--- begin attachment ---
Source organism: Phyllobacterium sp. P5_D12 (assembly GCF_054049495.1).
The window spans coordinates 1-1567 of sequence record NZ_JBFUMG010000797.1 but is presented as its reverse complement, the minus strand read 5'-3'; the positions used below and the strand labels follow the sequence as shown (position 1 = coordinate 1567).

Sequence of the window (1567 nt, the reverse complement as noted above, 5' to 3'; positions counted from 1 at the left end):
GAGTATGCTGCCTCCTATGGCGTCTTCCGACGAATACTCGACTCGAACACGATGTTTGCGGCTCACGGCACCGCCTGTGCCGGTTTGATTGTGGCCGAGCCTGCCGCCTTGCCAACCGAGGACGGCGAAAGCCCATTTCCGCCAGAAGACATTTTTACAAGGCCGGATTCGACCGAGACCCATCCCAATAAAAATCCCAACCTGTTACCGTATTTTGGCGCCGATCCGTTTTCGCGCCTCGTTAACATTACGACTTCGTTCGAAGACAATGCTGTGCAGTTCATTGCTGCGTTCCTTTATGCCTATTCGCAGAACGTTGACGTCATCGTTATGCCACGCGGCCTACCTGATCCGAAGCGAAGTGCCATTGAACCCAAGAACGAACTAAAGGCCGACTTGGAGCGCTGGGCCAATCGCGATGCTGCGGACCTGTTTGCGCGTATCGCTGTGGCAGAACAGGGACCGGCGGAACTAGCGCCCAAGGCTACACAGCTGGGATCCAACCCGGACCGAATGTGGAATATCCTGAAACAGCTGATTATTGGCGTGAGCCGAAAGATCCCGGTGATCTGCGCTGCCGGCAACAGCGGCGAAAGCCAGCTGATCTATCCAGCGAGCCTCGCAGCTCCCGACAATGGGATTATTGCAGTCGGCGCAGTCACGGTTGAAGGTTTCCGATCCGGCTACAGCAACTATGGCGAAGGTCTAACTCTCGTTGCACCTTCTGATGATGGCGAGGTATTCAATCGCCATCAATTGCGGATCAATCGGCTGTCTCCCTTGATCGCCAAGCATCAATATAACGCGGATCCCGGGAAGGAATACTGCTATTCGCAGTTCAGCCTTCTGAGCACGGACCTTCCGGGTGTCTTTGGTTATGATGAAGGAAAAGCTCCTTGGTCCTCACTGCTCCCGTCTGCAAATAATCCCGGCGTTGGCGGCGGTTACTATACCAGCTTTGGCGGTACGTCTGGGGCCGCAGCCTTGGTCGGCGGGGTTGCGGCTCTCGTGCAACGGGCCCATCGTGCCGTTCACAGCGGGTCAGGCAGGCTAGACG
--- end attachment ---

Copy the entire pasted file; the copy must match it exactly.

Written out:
Source organism: Phyllobacterium sp. P5_D12 (assembly GCF_054049495.1).
The window spans coordinates 1-1567 of sequence record NZ_JBFUMG010000797.1 but is presented as its reverse complement, the minus strand read 5'-3'; the positions used below and the strand labels follow the sequence as shown (position 1 = coordinate 1567).

Sequence of the window (1567 nt, the reverse complement as noted above, 5' to 3'; positions counted from 1 at the left end):
GAGTATGCTGCCTCCTATGGCGTCTTCCGACGAATACTCGACTCGAACACGATGTTTGCGGCTCACGGCACCGCCTGTGCCGGTTTGATTGTGGCCGAGCCTGCCGCCTTGCCAACCGAGGACGGCGAAAGCCCATTTCCGCCAGAAGACATTTTTACAAGGCCGGATTCGACCGAGACCCATCCCAATAAAAATCCCAACCTGTTACCGTATTTTGGCGCCGATCCGTTTTCGCGCCTCGTTAACATTACGACTTCGTTCGAAGACAATGCTGTGCAGTTCATTGCTGCGTTCCTTTATGCCTATTCGCAGAACGTTGACGTCATCGTTATGCCACGCGGCCTACCTGATCCGAAGCGAAGTGCCATTGAACCCAAGAACGAACTAAAGGCCGACTTGGAGCGCTGGGCCAATCGCGATGCTGCGGACCTGTTTGCGCGTATCGCTGTGGCAGAACAGGGACCGGCGGAACTAGCGCCCAAGGCTACACAGCTGGGATCCAACCCGGACCGAATGTGGAATATCCTGAAACAGCTGATTATTGGCGTGAGCCGAAAGATCCCGGTGATCTGCGCTGCCGGCAACAGCGGCGAAAGCCAGCTGATCTATCCAGCGAGCCTCGCAGCTCCCGACAATGGGATTATTGCAGTCGGCGCAGTCACGGTTGAAGGTTTCCGATCCGGCTACAGCAACTATGGCGAAGGTCTAACTCTCGTTGCACCTTCTGATGATGGCGAGGTATTCAATCGCCATCAATTGCGGATCAATCGGCTGTCTCCCTTGATCGCCAAGCATCAATATAACGCGGATCCCGGGAAGGAATACTGCTATTCGCAGTTCAGCCTTCTGAGCACGGACCTTCCGGGTGTCTTTGGTTATGATGAAGGAAAAGCTCCTTGGTCCTCACTGCTCCCGTCTGCAAATAATCCCGGCGTTGGCGGCGGTTACTATACCAGCTTTGGCGGTACGTCTGGGGCCGCAGCCTTGGTCGGCGGGGTTGCGGCTCTCGTGCAACGGGCCCATCGTGCCGTTCACAGCGGGTCAGGCAGGCTAGACG